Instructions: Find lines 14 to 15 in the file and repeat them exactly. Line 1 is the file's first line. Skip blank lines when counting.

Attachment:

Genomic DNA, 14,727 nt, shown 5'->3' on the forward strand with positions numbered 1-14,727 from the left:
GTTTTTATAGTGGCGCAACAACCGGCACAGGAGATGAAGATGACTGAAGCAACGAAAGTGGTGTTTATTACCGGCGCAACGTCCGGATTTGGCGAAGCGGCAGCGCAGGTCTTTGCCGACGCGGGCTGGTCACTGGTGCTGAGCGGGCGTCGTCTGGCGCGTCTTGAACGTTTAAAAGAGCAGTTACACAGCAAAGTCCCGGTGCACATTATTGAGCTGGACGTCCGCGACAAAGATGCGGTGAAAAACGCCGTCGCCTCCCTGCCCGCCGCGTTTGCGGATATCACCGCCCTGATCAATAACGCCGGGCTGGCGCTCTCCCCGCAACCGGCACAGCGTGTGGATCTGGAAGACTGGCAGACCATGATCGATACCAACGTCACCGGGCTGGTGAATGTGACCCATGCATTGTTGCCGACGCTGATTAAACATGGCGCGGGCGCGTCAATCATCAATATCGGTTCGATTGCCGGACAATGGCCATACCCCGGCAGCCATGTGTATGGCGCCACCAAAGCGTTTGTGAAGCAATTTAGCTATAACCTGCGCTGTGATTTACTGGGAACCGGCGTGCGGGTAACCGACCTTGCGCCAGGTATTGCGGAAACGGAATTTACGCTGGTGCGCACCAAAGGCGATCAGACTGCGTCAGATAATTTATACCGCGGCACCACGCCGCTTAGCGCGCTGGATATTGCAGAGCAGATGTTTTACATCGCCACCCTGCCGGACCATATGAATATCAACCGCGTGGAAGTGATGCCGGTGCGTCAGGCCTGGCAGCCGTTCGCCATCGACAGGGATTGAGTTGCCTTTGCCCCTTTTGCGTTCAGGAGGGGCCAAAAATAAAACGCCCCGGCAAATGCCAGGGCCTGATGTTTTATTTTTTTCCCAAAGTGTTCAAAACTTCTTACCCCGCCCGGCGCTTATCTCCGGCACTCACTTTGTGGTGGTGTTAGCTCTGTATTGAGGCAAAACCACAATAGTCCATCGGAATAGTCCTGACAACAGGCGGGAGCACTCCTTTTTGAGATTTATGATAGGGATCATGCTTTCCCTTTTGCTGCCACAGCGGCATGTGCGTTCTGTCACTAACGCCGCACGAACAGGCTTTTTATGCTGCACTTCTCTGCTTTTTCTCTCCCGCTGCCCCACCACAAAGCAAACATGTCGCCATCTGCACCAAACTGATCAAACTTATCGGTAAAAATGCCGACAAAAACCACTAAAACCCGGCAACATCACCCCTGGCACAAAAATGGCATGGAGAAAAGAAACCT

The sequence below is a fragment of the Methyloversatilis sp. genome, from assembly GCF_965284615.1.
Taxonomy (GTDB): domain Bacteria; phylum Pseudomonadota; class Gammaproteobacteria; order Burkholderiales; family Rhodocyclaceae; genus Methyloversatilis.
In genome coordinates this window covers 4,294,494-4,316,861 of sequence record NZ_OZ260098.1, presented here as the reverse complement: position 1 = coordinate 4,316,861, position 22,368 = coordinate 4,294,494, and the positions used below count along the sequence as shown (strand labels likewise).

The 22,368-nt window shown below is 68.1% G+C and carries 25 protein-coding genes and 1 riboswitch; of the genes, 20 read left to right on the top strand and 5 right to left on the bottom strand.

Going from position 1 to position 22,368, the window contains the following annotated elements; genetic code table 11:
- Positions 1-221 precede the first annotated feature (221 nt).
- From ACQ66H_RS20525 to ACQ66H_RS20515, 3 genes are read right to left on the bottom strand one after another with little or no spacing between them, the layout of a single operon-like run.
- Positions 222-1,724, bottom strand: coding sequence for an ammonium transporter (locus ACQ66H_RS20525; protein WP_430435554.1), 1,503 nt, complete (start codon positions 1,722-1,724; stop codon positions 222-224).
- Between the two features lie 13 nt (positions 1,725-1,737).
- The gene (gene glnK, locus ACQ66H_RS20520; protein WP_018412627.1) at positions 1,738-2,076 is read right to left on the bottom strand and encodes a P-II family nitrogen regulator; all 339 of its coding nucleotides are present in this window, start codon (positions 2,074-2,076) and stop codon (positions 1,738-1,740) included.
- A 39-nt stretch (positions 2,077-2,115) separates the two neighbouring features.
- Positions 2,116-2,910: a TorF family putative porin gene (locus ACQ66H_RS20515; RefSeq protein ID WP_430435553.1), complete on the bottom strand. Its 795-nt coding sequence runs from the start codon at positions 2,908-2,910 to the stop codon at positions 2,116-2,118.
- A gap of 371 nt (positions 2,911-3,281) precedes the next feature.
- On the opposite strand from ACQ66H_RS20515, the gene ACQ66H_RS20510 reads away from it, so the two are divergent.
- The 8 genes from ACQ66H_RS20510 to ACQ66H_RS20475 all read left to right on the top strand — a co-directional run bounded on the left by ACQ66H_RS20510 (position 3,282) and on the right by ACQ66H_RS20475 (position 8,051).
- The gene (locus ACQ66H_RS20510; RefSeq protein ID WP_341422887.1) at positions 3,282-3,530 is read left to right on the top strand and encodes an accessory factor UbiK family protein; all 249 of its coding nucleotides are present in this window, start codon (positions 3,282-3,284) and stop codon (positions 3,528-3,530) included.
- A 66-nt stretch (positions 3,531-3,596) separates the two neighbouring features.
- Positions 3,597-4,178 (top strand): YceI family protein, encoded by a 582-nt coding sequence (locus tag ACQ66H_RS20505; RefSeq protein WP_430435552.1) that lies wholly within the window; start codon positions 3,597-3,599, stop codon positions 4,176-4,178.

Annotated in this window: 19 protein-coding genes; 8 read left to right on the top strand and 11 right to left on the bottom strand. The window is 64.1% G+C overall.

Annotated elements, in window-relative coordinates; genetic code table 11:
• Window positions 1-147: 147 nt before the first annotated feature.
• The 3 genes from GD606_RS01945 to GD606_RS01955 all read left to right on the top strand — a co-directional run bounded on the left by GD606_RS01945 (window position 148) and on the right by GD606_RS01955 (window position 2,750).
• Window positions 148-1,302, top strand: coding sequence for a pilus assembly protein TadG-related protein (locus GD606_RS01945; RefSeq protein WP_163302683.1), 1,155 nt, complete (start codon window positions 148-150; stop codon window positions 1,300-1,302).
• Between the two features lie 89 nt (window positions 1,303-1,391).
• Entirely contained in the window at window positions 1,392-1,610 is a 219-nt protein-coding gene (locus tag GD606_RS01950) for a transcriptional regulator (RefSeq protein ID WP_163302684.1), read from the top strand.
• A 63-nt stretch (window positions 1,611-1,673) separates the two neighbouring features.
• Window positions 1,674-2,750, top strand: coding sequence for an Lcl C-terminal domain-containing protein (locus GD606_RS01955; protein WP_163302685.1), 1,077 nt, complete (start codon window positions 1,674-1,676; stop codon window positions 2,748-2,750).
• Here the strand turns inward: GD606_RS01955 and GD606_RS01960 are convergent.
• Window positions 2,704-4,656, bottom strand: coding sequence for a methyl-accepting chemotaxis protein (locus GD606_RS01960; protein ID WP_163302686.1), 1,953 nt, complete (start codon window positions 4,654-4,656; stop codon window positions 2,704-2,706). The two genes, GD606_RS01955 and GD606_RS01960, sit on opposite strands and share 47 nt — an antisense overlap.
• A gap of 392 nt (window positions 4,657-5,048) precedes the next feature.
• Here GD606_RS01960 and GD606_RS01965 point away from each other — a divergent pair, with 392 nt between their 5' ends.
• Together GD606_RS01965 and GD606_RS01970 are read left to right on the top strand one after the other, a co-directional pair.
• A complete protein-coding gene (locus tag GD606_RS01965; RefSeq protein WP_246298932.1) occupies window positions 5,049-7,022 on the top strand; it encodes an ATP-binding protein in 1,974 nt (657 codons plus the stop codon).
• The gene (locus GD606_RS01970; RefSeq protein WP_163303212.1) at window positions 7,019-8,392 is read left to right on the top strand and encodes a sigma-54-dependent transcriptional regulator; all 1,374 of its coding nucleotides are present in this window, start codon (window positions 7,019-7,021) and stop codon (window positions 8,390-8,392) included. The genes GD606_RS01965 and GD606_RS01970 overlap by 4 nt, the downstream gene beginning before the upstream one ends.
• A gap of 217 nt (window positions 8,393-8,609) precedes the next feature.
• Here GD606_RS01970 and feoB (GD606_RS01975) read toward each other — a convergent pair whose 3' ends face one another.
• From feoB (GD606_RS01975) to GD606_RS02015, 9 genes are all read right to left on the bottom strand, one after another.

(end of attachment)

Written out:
- Positions 2,116-2,910: a TorF family putative porin gene (locus ACQ66H_RS20515; RefSeq protein ID WP_430435553.1), complete on the bottom strand. Its 795-nt coding sequence runs from the start codon at positions 2,908-2,910 to the stop codon at positions 2,116-2,118.
- A gap of 371 nt (positions 2,911-3,281) precedes the next feature.